19. I spent the weekend finally getting some work done on my car. Previously I had ordered a trunk kit to replace the rusty metal in the tire well and around the gas tank. This weekend I got the well replaced. The new well was long and designed to be fit to size. I did some initial fitting and cut the lip off where it would be in the way. Next up was cutting out the old well. Fun times in cramped working conditions. Well is out and fitting the new well continues. There was a radius on the old well where it blended with the trunk floor, I removed it with a hammer and dolly to make a better connection when the new well went in. Everything is flat and a LIGHT coating of zinc primer has been sprayed on. You can see holes in the trunk floor where I have been using cleco clips to hold the new well in for fitting. fitted and clamped in place. Ready to be welded. This was as far as I got the first day. Cutting and fitting took about 7 hours of work. Next morning... Zap zap zap zap all the way around. I found a few placed where the zinc had gone on a little thick and was getting contaminated welds from it. So I took it down a bit and my welds got good again. Also welding up the holes from the cleco clips while I go. Well is in and I had plenty of time left to fit the well floor. it was close, but there were lots of gaps I'd need to close with hammer and dolly while welding it in. No room for clecos here, so I just layed in a couple tacks and went for it. Working around the well floor.The copper strip is used as a heat sink that weld won't stick to. The RR Spike is and dolly are both used to move the metal to cloe the gaps. You can see the gaps closing up where while I work around the well. This was a good bit of work. And its in, with literal minutes to spare before I had to stop work, clean up, and make the 3 hour drive back home. I scrubbed it with some ospho to remove the surface rust that had formed, and then sprayed on some more ospho to keep new rust from forming until the next time I could get to it. Next step will be the gas tank surround. Once that's done I can put the gas tank back in, run fuel lines, and no longer have to push the car around to work on it! Zach
  20. This past weekend was another work weekend on the BMW down in Virginia. As usual, it poured. There was thunder and lightning and flood warnings. Almost every time I go to work on the car during the spring summer and fall, it has been pouring, and I'm driving 200 miles from York PA to Charles City VA. Regardless, considerable work got completed. Previously I had cut out and welded in a new spare tire well. This past weekend I was working on the other side, taking care of the gas tank surround. I found lots of thick bondo where someone had gooped it in hoping to hide the rust issues this car has. Lots of drilled out spot welds later, the rusty panel was cut free and I could start cleaning up the remaining flanges. My plan was to use the original spot weld locations for rosette welds. Test fitting the new panel from Wolf could now start. This panel needed less fitting then others I have done, but it still took me several hours to get it fitting tight like it should be. This pic is from early in the process, and you can see just how much further the panel needs to come up. The next few pics show fitment getting much closer! I was very happy with how exact I was able to get my butts to line up where I retained the original sheet metal and cut away from the new panel. Where the shipping tie down was cut away, I also welded a patch there after the new panel was in, but I think I forgot to get pics of that, so there is still a rectangle on the fender that is open in these pics. Now I've sprayed down some 3M weld through primer and gotten the new panel all clamped in. This was as far as I got the first day, but I was very content with it! It takes me 7 hours what my friend does in 3-4, but its fitting well and ready to get burned in. Next day I broke out the MIG and went to town. I welded in the panel using mostly rosettes as planned, but also a few seam welds where it made sense. I learned again (and again) that retired running shoes, while comfortable, don't stop weld splatter. Usually I remember to bring boots, but I forgot them this weekend. Such is life. Then I had to go and do more panel fitment to get the new panel to line up with all the old spot welds behind the rear bumper. This took more effort then I anticipated, but my favorite sheet metal tools (a large ball peen hammer and a rail-road spike) worked wonders here. Yes, at my friends shop I have access to all his fancy metal working hammers and dollies and I use a ball peen and a RR spike. Don't judge me. Hit them with the 3M Weld through, burned in some rosettes and ground them down. I also went back over the spare tire well and added some weld to close all the gaps I found when I looked closely at it. I was rushing last time and the work showed. Now it looks MUCH nicer. Finally, I laid in the gas tank for test fitting and it fit perfect, just as it should. At this point I ran out of time. The welding and cleanup was done, but wanted to do metal prep and spray some epoxy over all the new clean sheet metal. That did not happen. Which only means I'll have some surface rust to clean off the next time I get down there, and I'll spray it then. At this point all the structural rust in the trunk has been resolved. I only have 2 more structural areas to fix, as well as some cosmetic issues, and then all the rust repair will be complete. I'm hoping to do the drivers side rocker the next time I'm down there (july?) which will be the big task. The pass side rocker is the other structural fix, but it will be a much easier cut and weld job. Thanks for reading, and until next time... Zach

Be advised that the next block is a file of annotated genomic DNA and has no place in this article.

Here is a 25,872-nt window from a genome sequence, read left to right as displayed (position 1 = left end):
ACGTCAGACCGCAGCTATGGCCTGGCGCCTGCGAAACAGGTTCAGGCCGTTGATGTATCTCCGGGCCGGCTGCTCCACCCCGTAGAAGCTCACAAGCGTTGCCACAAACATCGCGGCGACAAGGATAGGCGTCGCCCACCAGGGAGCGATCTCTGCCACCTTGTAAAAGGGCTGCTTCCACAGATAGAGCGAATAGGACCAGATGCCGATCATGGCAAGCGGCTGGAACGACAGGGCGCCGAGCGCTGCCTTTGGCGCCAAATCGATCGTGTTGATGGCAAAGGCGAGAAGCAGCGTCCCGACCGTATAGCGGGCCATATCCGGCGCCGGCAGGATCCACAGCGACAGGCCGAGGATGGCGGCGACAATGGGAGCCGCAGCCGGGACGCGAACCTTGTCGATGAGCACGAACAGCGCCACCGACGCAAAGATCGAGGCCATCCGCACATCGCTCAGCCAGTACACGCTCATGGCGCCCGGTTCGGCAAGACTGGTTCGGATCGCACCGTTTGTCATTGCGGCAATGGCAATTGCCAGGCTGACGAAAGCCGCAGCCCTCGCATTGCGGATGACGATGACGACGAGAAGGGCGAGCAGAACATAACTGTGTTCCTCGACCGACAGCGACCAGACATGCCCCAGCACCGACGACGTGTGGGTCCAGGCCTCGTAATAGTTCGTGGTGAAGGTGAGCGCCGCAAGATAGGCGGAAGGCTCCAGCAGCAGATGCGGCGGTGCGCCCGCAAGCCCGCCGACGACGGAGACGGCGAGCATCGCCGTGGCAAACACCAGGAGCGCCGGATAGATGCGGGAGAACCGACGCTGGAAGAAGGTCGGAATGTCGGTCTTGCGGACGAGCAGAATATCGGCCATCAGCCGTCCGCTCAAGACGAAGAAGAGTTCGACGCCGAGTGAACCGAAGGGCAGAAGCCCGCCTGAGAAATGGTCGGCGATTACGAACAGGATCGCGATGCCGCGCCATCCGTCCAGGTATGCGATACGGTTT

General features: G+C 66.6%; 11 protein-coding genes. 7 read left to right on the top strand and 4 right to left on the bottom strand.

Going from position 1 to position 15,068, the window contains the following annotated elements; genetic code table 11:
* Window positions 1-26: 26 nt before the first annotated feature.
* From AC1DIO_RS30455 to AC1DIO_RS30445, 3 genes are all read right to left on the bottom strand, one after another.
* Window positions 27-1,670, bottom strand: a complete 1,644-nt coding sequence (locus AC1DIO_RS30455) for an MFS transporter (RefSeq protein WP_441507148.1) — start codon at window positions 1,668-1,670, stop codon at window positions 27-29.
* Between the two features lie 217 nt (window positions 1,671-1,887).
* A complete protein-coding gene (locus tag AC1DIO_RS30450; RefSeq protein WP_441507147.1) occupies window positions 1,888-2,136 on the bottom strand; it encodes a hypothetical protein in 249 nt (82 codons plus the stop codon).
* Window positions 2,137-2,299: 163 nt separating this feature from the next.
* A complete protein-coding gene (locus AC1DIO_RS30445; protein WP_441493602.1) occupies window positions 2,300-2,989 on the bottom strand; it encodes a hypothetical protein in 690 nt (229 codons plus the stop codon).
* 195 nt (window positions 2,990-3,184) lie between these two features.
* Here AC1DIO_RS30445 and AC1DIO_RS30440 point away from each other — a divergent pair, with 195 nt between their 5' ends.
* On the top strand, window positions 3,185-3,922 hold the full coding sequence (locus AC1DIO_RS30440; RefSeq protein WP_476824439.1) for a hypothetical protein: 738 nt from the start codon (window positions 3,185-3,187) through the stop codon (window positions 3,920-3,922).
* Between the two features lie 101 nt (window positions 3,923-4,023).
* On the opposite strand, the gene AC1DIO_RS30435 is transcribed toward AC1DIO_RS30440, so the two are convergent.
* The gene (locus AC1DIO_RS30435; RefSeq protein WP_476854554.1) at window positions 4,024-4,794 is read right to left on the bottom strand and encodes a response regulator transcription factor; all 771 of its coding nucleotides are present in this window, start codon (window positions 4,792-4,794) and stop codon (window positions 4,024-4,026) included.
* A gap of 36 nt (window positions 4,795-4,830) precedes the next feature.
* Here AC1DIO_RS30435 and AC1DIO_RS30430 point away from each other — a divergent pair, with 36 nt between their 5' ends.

21. Engine wiring is done, engine to body wiring labeled in prep for insertion into the chassis New 3 pin water temp sensor for the Beams Suitable crush washers that fit the new 3 pin sensor Heater hard line that will need to be modified
  22. What motor mounts are you using? Your motor didn’t budge!
  23. So far I've put the fuel tank back in, rewrapped the wiring harness and taken all the brake parts off for reconditioning. But I've just now started taking photos so i'm going to jump in with this one of the firewall with insulation put in. The rotors back from machining: New rubber parts for the callipers: Bearings repacked, rotors and callipers back on: The steel lines in and the reconditioned master cylinder mounted: Took me weeks to get the various bits and pieces for the heater box and rebuild it, unfortunately I was having so much fun with it that I didn't take any photos! The pedal box and the pedals got a bit of a paint job and put back in. The handbrake mount is so flimsy! You can see the crack in it already. The aim of this stage of my restoration has been to put things back together and get the car moving although it has been hard with scope creep getting the better of me at times. I'm aiming to just replace/fix things which are obviously broken or will break very soon, the handbrake mount is one of those things. First a shot of it with the nice cracks showing after the paint stripper, then a shot of the butchered welding job I did on it: The handbrake cables were really stretched so I had to use 2 metal tubes as spacers to get the cables tight enough to lock the wheels. The handbrake switch is a bit of a joke, I have it adjusted now so that after one click of the handbrake lever the circuit is completed but I can see that it wouldn't take much to knock it out of adjustment. I haven't put the rubber boot back on so I'm not sure how it's going to go with the handbrake cable bolts sticking out so much, if it looks like it's going to rip the rubber I might have to undo it all, cut the bolts and shorten the spacer tubes.